When Miami resident Sara Carranza wants to send shoes and clothing to her family and friends in Chinandega, Nicaragua, she relies on All American Cargo, a Miami freight forwarding company owned by Nicaraguan immigrants that specializes in shipping packages and freight to the Central American nation.
And Sabrina Santos, who with her husband Francisco co-owns Santos Seguros insurance agency in Pompano Beach, always turns to BRCourier, an international shipping service owned by Brazilian immigrants, when she wants to send toys and other items to children in Curitiba, her husband's hometown in southern Brazil.
"They're near us and they offer door-to-door service all over Brazil," said Santos, whose office is located at a mall lined with Brazilian-American businesses on Sample Road. "We use them rather than the big express companies because they are part of our community and we support them."
Like Carranza and Santos, thousands of other Latin American and Caribbean immigrants living in South Florida use small and mid-sized courier and freight companies owned by fellow immigrants to send packages, documents and other goods to friends and families throughout the region.
These couriers, which range from single individuals working from home to companies with 30 or more employees and offices located in other parts of the United States, offer a wide range of services to families and businesses.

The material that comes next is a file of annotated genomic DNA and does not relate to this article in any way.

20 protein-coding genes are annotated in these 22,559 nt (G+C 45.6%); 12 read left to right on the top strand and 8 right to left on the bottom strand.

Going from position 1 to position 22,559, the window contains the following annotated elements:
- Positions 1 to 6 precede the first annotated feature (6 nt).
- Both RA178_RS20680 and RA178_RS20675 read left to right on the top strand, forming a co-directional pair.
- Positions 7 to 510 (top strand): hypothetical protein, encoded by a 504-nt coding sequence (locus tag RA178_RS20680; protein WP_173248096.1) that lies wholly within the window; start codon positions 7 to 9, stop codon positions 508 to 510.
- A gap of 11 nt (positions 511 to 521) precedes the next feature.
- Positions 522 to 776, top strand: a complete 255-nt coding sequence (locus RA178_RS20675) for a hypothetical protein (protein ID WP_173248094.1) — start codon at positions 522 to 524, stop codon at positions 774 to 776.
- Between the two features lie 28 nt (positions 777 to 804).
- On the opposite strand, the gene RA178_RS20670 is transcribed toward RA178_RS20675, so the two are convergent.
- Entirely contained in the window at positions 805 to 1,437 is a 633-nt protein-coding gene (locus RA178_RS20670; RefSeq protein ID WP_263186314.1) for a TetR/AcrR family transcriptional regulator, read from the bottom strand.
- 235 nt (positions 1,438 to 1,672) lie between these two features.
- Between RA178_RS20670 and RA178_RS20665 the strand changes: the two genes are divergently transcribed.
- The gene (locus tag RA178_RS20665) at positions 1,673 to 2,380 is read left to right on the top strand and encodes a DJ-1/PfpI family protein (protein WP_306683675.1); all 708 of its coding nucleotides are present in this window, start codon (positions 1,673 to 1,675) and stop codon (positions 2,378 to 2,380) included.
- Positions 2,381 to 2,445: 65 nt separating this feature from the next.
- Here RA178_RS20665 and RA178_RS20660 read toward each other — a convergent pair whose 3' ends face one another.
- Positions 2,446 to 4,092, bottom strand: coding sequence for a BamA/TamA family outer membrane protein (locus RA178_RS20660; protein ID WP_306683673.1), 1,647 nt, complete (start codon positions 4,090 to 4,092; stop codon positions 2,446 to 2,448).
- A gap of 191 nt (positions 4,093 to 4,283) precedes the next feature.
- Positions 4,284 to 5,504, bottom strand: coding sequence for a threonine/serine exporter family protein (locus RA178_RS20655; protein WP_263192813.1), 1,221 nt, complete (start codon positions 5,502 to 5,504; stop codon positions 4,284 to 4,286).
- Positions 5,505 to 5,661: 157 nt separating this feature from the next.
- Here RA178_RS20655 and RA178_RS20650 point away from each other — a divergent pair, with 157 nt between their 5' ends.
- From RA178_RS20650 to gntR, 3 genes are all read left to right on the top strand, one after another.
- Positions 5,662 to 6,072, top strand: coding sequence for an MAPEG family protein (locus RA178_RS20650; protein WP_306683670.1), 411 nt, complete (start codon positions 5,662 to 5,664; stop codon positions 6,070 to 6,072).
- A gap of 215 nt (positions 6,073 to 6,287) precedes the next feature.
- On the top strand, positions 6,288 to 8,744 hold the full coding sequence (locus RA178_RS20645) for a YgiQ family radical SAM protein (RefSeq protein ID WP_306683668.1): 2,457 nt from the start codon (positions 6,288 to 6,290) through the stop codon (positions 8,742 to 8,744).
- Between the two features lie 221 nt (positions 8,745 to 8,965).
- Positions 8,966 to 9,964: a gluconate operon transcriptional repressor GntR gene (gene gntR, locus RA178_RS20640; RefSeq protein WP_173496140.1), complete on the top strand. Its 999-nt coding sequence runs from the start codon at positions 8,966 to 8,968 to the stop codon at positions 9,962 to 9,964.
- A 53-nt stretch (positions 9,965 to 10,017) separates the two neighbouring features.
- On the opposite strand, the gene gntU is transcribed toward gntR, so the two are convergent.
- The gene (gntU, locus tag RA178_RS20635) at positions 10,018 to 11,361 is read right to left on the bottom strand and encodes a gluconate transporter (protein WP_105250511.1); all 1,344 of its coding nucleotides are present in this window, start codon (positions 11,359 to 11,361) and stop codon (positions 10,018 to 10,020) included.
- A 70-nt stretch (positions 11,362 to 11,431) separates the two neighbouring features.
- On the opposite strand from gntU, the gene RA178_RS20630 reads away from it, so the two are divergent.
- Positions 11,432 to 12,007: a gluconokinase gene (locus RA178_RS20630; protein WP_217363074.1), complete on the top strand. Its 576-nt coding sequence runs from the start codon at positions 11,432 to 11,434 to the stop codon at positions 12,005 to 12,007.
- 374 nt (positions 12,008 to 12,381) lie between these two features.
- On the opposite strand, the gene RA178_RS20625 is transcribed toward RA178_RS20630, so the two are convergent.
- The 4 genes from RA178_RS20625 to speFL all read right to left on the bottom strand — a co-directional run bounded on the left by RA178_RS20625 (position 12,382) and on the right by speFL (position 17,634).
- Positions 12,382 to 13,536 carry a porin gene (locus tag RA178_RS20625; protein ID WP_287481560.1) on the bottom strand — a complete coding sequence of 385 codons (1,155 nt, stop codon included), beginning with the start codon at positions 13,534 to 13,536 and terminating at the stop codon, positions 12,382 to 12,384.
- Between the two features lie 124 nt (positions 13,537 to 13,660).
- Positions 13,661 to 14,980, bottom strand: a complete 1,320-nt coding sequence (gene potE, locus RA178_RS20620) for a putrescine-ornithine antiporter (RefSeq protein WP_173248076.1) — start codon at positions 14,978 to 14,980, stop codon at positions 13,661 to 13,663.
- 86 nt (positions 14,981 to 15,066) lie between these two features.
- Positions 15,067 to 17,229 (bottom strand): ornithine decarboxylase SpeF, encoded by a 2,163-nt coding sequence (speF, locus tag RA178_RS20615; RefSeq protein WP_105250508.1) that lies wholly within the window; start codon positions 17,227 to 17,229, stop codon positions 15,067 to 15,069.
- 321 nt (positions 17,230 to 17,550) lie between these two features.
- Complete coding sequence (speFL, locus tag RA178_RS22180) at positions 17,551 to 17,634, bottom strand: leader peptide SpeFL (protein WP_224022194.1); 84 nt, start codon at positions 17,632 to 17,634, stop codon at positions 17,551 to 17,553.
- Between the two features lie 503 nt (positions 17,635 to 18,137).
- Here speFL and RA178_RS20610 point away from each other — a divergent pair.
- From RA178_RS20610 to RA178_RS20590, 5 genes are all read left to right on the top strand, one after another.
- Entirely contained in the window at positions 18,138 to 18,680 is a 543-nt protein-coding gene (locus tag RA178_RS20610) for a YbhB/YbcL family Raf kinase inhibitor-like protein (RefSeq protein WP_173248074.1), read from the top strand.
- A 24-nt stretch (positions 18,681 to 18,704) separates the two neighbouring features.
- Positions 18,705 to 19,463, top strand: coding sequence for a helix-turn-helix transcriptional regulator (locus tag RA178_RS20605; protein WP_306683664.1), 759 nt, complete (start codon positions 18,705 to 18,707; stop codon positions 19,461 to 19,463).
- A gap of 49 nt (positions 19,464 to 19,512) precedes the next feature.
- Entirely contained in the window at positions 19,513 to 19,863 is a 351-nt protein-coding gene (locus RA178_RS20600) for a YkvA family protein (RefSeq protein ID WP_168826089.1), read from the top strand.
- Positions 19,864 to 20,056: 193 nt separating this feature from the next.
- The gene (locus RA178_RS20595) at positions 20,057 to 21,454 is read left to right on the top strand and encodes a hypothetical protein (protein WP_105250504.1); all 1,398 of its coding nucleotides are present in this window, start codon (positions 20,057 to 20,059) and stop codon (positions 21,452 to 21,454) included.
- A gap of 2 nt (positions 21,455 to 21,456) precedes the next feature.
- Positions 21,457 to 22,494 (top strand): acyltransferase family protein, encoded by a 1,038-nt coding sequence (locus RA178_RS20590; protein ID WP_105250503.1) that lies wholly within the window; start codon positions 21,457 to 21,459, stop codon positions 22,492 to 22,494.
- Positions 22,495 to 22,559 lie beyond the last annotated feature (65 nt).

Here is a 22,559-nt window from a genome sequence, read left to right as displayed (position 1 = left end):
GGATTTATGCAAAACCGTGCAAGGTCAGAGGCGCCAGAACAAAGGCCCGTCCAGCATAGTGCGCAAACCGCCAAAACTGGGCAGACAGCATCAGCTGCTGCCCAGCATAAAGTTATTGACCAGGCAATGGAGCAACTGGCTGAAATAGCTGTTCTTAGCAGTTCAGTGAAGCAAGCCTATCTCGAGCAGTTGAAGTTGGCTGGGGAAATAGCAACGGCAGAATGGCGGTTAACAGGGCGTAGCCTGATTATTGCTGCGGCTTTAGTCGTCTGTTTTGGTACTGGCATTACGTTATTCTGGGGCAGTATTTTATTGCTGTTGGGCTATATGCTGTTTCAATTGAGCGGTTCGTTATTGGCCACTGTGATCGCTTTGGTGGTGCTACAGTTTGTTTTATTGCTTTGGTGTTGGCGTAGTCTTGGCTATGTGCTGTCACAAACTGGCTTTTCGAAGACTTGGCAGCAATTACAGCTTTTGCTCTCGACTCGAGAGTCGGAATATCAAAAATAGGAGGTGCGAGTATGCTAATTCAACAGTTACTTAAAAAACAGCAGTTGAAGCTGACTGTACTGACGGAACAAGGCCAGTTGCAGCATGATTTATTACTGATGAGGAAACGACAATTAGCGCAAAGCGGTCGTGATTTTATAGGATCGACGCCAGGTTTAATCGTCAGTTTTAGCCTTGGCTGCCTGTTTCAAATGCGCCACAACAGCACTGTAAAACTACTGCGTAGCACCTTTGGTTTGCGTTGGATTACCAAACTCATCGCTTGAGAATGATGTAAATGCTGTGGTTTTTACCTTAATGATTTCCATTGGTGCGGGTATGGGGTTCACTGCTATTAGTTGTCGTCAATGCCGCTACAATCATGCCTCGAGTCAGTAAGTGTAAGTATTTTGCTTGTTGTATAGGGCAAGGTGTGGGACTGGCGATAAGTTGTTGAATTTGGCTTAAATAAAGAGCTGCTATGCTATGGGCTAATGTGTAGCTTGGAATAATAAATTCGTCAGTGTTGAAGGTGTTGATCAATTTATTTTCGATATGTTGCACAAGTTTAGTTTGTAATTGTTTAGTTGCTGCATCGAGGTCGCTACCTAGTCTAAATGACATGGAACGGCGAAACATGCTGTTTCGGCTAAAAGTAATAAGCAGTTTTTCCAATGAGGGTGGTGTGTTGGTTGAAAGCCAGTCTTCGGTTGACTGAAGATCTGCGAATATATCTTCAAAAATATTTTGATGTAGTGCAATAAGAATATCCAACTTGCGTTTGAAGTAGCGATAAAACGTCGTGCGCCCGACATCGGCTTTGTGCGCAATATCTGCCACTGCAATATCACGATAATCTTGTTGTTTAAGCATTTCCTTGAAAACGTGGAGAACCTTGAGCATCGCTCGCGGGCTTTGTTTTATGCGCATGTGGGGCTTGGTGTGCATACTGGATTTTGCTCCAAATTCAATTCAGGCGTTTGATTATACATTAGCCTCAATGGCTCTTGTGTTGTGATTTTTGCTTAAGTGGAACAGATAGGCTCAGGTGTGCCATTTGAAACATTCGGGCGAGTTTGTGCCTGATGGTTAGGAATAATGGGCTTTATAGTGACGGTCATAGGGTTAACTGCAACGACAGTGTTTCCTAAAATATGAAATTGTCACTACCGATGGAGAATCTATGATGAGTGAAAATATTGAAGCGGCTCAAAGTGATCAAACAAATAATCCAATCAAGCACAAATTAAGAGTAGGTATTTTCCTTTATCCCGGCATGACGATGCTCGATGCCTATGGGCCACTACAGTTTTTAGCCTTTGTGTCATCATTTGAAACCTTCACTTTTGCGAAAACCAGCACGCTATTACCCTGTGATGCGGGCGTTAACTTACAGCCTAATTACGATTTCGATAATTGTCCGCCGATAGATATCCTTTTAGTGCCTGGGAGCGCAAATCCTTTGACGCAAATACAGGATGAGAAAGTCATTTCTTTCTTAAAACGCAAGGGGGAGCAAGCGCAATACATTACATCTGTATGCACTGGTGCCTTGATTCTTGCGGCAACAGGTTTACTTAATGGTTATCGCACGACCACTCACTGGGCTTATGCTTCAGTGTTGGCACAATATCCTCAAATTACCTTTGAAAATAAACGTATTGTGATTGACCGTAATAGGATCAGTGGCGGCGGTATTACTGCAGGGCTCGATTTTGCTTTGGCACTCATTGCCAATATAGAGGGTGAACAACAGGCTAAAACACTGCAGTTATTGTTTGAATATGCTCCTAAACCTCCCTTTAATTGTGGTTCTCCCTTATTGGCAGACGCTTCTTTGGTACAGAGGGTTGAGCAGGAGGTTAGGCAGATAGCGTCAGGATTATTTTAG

In some cases, they compete with giant express and logistics services like UPS and FedEx, carrying packages, documents and freight. Some companies also offer personalized services, such as purchasing spare parts in the United States and sending them to international customers.
No one is quite sure how many small courier and express companies operate in South Florida but they're generally located in the heart of the immigrant communities they serve. "It's very difficult to see how many of these services are out there," said Lorraine Reigosa, director of communications for the Greater Miami Chamber of Commerce.
"Some are mom and pop companies and aren't even registered. They're small operations that serve their countries of origin. You see them in almost every strip mall in Little Havana, Little Haiti and other communities," she said.